Luke J.

asked • 08/17/16# Concentration with Uncertainty

Timothy has 1 gallon of 6% bleach, assume 94% is water.

Timothy decides to dilute the bleach separately. Timothy

pours 10mL+0.1, 9mL+0.1, 8mL+0.1, 7mL+0.1, 6mL+0.1, and 1mL+0.1, of the bleach

into 6 different containers and then fills the difference

to 10mL with water. Calculate the new concentration, in moles per decimeter cubed, of the

bleach in each container.

Timothy decides to dilute the bleach separately. Timothy

pours 10mL+0.1, 9mL+0.1, 8mL+0.1, 7mL+0.1, 6mL+0.1, and 1mL+0.1, of the bleach

into 6 different containers and then fills the difference

to 10mL with water. Calculate the new concentration, in moles per decimeter cubed, of the

bleach in each container.

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## 1 Expert Answer

Julie S. answered • 08/18/16

Tutor

5.0
(379)
Master's in Chemistry with 20+ Years of Teaching/Tutoring Experience

If he uses 10 mL of the original 6% bleach, with density of 1.11 g/mL, then he is using 11.1 g of this starting bleach.

6% means that it is 6% by weight of sodium hypochlorite (NaClOl) per 100 g of the solution (6% bleach in water). Therefore we can say that 100 g of "bleach" contains 6 g of NaClO

11.1 g bleach x 6 g NaClO/100 g bleach = 0.666 g NaClO

Convert that to moles using formula weight.

6% means that it is 6% by weight of sodium hypochlorite (NaClOl) per 100 g of the solution (6% bleach in water). Therefore we can say that 100 g of "bleach" contains 6 g of NaClO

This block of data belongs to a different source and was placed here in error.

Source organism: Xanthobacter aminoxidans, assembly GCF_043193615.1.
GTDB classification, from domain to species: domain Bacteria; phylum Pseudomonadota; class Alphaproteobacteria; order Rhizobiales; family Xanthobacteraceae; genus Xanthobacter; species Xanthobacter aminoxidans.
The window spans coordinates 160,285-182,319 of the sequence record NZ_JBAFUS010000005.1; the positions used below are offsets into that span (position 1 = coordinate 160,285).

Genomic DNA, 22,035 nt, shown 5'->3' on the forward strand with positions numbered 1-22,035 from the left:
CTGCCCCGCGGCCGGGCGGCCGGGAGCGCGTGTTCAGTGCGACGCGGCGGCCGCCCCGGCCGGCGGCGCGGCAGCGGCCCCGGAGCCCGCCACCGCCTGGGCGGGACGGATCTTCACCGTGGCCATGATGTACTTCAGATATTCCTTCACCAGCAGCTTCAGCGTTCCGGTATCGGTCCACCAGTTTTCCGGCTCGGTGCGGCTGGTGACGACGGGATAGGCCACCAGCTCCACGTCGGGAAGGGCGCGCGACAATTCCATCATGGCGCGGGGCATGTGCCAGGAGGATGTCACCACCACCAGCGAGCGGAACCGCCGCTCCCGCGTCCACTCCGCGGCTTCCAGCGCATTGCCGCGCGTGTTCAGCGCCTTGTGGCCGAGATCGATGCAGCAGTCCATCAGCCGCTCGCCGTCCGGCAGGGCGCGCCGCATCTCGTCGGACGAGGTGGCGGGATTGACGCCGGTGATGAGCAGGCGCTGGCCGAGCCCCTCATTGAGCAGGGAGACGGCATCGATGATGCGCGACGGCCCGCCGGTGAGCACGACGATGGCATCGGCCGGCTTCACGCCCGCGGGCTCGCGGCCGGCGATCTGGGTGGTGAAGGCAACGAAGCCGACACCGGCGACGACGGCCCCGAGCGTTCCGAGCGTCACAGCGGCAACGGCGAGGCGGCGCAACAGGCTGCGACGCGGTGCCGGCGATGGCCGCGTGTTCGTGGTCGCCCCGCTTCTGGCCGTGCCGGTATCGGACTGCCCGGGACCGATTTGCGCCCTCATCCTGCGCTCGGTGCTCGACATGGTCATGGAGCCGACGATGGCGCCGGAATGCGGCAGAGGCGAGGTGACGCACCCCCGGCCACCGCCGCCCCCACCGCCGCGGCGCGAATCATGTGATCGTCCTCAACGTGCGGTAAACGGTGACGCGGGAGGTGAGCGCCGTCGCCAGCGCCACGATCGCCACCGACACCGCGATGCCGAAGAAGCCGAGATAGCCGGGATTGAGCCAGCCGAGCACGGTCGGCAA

11.1 g bleach x 6 g NaClO/100 g bleach = 0.666 g NaClO

Convert that to moles using formula weight.

0.1 mL error out of a 10 mL aliquot is +/- 1%, so now you have the spread for the error in moles of NaClO in the 10 mL (+/- 0.1 mL) aliquot.

On this one, you aren't doing any dilution, so take the moles and divide it by 0.010 L, and you have molarity.

For the other smaller aliquots, you have to do these calculations, and then you also have to calculate the dilution to 0.010 dm3 (0.010 L). But if you are doing this in a graduated cylinder, then you have the error measuring there also! If it's a decent 10 mL graduated cylinder, the error is probably +/- 0.1 mL, so the final volume range would be 9.9-10.1 mL

For the other smaller aliquots, you have to do these calculations, and then you also have to calculate the dilution to 0.010 dm3 (0.010 L). But if you are doing this in a graduated cylinder, then you have the error measuring there also! If it's a decent 10 mL graduated cylinder, the error is probably +/- 0.1 mL, so the final volume range would be 9.9-10.1 mL

Additionally, when finding the % error on the original measured value, note that the smaller the volume, the greater your % error is going to be with this. Your error is +/- 0.1 mL, out of 10 mL that was 1% but out of 1 mL that is 10% error!!! So your original moles are going to be +/- 10% for this sample...

I can't walk through all of these calculations, it would take another hour. Hopefully my hints help you get the rest of the way. Good luck!

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Julie S.

08/18/16